First COVID-19 vaccines in South Australia

SA Chief Public Health Officer Nicola Spurrier says she has full confidence in the COVID-19 vaccine.
SA Chief Public Health Officer Nicola Spurrier says she has full confidence in the COVID-19 vaccine.

The premier, the state's police commissioner and health officials leading the charge against COVID-19 have been among the first to get the coronavirus vaccine in South Australia.

After 4000 doses of the Pfizer vaccine arrived on Sunday, the long-awaited rollout began on Monday morning with SA targeting frontline workers in the initial phase.

Chief Public Health Officer Nicola Spurrier said she was "so excited" that the vaccination program was underway.

"It's been a gruelling 12 months for so many of us," she said.

"People have lost their jobs, we've had business impacted and the border closures have had such a profound effect on so many South Australians.

"With this vaccine, it's the next step in being able to prevent this pandemic and the effects that it has had on our society."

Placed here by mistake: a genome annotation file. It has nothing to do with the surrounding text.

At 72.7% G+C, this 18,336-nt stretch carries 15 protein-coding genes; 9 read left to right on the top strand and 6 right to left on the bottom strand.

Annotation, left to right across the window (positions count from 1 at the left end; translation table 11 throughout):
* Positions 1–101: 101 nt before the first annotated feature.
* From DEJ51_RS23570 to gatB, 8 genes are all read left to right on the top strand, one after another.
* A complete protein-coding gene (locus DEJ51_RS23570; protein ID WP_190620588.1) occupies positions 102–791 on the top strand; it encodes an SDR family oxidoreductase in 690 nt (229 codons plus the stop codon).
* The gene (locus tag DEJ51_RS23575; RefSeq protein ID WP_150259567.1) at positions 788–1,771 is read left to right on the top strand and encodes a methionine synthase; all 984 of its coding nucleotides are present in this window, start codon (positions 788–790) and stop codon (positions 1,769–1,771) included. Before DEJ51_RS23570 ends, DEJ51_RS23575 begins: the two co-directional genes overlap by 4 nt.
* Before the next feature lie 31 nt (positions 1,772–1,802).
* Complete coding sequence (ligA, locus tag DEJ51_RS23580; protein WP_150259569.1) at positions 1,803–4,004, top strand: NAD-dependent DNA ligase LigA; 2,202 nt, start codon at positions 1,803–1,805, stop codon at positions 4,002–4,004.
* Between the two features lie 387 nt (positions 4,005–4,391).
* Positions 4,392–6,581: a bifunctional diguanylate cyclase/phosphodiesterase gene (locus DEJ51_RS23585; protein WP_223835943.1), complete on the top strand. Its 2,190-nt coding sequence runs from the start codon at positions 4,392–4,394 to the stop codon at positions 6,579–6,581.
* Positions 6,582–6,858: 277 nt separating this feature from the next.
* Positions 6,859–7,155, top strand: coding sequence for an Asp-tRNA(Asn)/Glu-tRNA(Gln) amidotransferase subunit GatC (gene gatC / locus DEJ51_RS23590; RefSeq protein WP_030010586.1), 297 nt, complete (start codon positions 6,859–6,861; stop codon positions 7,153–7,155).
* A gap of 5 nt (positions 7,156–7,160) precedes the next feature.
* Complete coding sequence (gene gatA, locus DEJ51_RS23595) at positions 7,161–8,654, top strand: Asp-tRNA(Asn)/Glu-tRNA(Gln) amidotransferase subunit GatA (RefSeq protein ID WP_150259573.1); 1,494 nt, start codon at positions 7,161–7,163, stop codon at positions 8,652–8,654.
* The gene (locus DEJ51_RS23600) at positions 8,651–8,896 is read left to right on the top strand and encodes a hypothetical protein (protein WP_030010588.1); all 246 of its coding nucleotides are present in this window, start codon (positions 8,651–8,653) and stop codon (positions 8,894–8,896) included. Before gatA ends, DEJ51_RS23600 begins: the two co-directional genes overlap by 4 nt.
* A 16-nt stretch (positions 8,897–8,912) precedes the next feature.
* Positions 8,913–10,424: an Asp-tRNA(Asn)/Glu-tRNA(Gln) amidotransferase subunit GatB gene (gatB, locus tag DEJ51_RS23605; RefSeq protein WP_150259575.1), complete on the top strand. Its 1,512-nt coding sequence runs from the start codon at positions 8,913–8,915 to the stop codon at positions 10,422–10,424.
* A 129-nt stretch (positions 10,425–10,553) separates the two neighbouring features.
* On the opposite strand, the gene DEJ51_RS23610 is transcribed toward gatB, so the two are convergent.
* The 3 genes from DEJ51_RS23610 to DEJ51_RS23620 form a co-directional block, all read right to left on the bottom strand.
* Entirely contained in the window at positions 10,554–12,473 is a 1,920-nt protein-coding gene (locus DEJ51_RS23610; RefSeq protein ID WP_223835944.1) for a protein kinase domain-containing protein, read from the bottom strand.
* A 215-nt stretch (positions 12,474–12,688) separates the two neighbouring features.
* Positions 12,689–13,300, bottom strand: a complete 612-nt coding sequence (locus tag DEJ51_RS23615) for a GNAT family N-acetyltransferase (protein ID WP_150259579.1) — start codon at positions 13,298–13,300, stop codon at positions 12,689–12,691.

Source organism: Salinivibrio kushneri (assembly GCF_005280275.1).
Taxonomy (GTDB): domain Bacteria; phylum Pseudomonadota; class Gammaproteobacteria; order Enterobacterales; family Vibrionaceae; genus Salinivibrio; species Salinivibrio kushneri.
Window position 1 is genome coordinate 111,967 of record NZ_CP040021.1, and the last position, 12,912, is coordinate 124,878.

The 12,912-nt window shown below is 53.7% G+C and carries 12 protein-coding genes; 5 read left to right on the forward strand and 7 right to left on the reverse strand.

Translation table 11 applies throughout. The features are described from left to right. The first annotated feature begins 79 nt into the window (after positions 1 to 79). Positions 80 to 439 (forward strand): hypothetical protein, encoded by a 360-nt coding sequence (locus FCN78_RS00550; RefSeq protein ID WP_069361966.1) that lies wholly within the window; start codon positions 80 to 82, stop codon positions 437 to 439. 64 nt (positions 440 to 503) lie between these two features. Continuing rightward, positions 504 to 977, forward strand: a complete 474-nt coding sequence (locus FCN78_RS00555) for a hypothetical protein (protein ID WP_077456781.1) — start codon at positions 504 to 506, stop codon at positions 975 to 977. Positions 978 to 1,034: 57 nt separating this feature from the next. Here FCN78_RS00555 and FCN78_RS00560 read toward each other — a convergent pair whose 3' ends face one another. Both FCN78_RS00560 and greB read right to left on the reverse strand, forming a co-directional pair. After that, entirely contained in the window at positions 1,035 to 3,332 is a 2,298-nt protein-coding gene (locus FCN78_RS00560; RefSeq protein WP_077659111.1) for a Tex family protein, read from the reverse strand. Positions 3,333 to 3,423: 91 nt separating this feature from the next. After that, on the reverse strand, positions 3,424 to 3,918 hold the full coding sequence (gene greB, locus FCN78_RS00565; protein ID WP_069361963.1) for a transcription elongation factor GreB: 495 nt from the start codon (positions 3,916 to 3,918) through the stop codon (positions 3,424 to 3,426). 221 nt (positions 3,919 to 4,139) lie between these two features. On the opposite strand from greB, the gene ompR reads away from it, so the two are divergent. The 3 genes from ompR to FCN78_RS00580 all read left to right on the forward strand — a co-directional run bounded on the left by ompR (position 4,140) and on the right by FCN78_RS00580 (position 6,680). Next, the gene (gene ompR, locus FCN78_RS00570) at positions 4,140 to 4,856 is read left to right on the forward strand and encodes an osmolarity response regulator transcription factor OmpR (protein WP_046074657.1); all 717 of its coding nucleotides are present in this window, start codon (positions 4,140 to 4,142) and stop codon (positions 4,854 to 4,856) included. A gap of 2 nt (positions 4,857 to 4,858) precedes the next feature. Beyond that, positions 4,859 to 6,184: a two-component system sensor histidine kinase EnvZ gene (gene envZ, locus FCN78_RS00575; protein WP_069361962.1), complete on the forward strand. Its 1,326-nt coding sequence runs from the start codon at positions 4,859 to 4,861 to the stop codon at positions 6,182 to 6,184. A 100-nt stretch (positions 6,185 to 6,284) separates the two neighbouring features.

Professor Spurrier said she had full confidence in the safety of the jab and urged as many people as possible to take part.

"I feel very privileged to be among the first people in Australia to receive this vaccine," she said.

Of SA's initial supply, 3000 doses will be distributed from the Royal Adelaide Hospital and 1000 from the Flinders Medical Centre.

Among the first frontline workers to take part was nurse Annabel Thomas who has worked in Adelaide's quarantine hotels and who also spent time in Victoria during Melbourne's second-wave of infections last year.

"I can't stress enough to all South Australians that vaccination is a vital part of getting back to life pre-COVID," she said.

"I'd strongly suggest everyone be a part of this program."

Premier Steven Marshall said the vaccine program was vital to ensure South Australia could continue to enjoy a low level of restrictions.

"What we've also seen so far from other jurisdictions is that as they roll out the vaccine they are massively reducing those people who are needing critical care," he said.

"We've seen some devastating scenes around the world. We don't want those scenes here in South Australia."

Australian Associated Press